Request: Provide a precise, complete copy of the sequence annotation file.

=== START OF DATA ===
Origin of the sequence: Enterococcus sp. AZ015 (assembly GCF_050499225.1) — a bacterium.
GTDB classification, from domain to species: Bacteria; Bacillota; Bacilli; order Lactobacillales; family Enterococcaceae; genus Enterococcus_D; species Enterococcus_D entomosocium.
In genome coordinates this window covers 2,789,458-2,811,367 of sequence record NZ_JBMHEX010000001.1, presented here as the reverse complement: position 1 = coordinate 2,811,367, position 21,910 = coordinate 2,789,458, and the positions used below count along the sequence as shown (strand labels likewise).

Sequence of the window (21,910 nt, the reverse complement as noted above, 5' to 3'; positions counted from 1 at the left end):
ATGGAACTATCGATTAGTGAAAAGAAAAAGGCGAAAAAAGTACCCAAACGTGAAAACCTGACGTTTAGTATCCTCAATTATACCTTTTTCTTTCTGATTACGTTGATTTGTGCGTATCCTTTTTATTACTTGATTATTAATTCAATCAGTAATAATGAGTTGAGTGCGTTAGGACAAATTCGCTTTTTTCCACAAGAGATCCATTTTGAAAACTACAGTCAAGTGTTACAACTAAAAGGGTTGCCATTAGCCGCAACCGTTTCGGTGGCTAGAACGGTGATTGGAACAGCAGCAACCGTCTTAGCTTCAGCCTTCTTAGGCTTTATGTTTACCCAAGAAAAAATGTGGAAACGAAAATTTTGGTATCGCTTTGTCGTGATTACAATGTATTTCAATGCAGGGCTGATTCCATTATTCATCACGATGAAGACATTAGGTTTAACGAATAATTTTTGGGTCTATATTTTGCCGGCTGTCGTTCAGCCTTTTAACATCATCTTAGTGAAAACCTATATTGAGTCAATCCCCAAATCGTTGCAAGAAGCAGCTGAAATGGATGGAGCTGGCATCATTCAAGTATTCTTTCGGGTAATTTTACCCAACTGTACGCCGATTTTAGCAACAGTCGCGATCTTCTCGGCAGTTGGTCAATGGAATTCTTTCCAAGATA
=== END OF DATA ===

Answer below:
Origin of the sequence: Enterococcus sp. AZ015 (assembly GCF_050499225.1) — a bacterium.
GTDB classification, from domain to species: Bacteria; Bacillota; Bacilli; order Lactobacillales; family Enterococcaceae; genus Enterococcus_D; species Enterococcus_D entomosocium.
In genome coordinates this window covers 2,789,458-2,811,367 of sequence record NZ_JBMHEX010000001.1, presented here as the reverse complement: position 1 = coordinate 2,811,367, position 21,910 = coordinate 2,789,458, and the positions used below count along the sequence as shown (strand labels likewise).

Sequence of the window (21,910 nt, the reverse complement as noted above, 5' to 3'; positions counted from 1 at the left end):
ATGGAACTATCGATTAGTGAAAAGAAAAAGGCGAAAAAAGTACCCAAACGTGAAAACCTGACGTTTAGTATCCTCAATTATACCTTTTTCTTTCTGATTACGTTGATTTGTGCGTATCCTTTTTATTACTTGATTATTAATTCAATCAGTAATAATGAGTTGAGTGCGTTAGGACAAATTCGCTTTTTTCCACAAGAGATCCATTTTGAAAACTACAGTCAAGTGTTACAACTAAAAGGGTTGCCATTAGCCGCAACCGTTTCGGTGGCTAGAACGGTGATTGGAACAGCAGCAACCGTCTTAGCTTCAGCCTTCTTAGGCTTTATGTTTACCCAAGAAAAAATGTGGAAACGAAAATTTTGGTATCGCTTTGTCGTGATTACAATGTATTTCAATGCAGGGCTGATTCCATTATTCATCACGATGAAGACATTAGGTTTAACGAATAATTTTTGGGTCTATATTTTGCCGGCTGTCGTTCAGCCTTTTAACATCATCTTAGTGAAAACCTATATTGAGTCAATCCCCAAATCGTTGCAAGAAGCAGCTGAAATGGATGGAGCTGGCATCATTCAAGTATTCTTTCGGGTAATTTTACCCAACTGTACGCCGATTTTAGCAACAGTCGCGATCTTCTCGGCAGTTGGTCAATGGAATTCTTTCCAAGATA